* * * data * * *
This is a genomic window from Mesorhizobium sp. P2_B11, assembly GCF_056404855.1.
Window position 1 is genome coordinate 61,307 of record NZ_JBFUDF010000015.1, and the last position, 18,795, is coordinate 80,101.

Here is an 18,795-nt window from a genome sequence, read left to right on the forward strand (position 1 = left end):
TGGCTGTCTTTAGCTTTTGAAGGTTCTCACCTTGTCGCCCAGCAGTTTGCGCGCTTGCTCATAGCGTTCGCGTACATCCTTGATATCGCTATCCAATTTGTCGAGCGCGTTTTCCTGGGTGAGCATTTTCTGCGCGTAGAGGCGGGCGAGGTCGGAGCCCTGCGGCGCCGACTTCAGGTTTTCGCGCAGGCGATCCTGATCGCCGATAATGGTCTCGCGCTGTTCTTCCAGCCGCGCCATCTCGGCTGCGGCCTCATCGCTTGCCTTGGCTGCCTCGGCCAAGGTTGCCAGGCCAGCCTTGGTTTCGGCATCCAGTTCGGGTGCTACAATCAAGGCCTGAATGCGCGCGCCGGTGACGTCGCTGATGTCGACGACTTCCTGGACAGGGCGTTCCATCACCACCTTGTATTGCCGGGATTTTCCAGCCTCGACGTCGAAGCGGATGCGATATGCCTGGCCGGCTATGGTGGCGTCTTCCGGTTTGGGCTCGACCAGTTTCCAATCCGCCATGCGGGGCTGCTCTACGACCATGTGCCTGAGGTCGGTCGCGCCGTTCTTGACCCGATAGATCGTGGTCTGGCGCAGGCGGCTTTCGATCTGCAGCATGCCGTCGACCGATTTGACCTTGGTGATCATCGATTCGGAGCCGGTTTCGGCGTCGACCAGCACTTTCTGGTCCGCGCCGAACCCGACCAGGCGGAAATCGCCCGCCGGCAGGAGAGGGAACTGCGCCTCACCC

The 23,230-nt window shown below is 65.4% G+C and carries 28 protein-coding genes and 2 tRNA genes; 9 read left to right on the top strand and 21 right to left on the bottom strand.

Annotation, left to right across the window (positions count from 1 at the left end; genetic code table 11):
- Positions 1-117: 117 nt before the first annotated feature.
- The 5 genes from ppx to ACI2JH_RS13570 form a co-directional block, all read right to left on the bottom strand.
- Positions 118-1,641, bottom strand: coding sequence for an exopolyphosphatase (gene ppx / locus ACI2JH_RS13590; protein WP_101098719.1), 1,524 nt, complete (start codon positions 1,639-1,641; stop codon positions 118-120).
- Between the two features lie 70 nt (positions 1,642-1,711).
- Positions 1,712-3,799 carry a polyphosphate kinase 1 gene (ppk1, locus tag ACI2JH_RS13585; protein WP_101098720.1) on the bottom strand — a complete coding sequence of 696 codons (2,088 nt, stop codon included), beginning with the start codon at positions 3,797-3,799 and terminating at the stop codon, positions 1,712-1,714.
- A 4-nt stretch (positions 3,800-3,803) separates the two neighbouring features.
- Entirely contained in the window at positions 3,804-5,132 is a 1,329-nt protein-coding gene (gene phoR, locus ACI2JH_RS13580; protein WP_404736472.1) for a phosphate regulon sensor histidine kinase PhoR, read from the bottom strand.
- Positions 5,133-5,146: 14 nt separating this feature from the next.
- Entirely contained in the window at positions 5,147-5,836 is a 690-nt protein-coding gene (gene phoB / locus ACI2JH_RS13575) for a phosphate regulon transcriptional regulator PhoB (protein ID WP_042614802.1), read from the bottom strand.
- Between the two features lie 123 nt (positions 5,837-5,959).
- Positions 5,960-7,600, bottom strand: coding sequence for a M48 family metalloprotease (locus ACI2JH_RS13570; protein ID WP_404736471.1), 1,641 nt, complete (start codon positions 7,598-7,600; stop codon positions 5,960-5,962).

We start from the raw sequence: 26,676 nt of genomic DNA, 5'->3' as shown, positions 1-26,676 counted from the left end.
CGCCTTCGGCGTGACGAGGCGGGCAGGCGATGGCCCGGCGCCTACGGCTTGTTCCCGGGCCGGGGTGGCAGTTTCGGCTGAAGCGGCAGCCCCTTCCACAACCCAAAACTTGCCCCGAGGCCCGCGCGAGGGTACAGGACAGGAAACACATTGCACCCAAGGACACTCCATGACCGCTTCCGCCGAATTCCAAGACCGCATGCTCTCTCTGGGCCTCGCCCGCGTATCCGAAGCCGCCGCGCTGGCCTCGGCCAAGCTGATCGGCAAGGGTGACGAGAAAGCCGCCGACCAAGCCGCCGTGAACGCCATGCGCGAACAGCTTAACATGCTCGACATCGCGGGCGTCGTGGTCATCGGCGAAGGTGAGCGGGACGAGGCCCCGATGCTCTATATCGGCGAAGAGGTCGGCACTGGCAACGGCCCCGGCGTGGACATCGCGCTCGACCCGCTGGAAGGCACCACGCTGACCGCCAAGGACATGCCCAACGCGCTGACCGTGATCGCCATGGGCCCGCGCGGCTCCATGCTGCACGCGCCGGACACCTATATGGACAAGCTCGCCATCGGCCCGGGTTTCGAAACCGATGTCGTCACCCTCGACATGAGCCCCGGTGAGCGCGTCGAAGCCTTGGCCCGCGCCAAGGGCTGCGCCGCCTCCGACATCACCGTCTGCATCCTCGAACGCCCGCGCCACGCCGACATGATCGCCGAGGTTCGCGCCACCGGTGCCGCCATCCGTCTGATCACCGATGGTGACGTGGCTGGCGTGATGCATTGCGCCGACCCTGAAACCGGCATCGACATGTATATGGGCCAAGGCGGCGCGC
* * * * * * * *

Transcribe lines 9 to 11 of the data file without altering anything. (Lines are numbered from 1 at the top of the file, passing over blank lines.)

- Positions 118-1,641, bottom strand: coding sequence for an exopolyphosphatase (gene ppx / locus ACI2JH_RS13590; protein WP_101098719.1), 1,524 nt, complete (start codon positions 1,639-1,641; stop codon positions 118-120).
- Between the two features lie 70 nt (positions 1,642-1,711).
- Positions 1,712-3,799 carry a polyphosphate kinase 1 gene (ppk1, locus tag ACI2JH_RS13585; protein WP_101098720.1) on the bottom strand — a complete coding sequence of 696 codons (2,088 nt, stop codon included), beginning with the start codon at positions 3,797-3,799 and terminating at the stop codon, positions 1,712-1,714.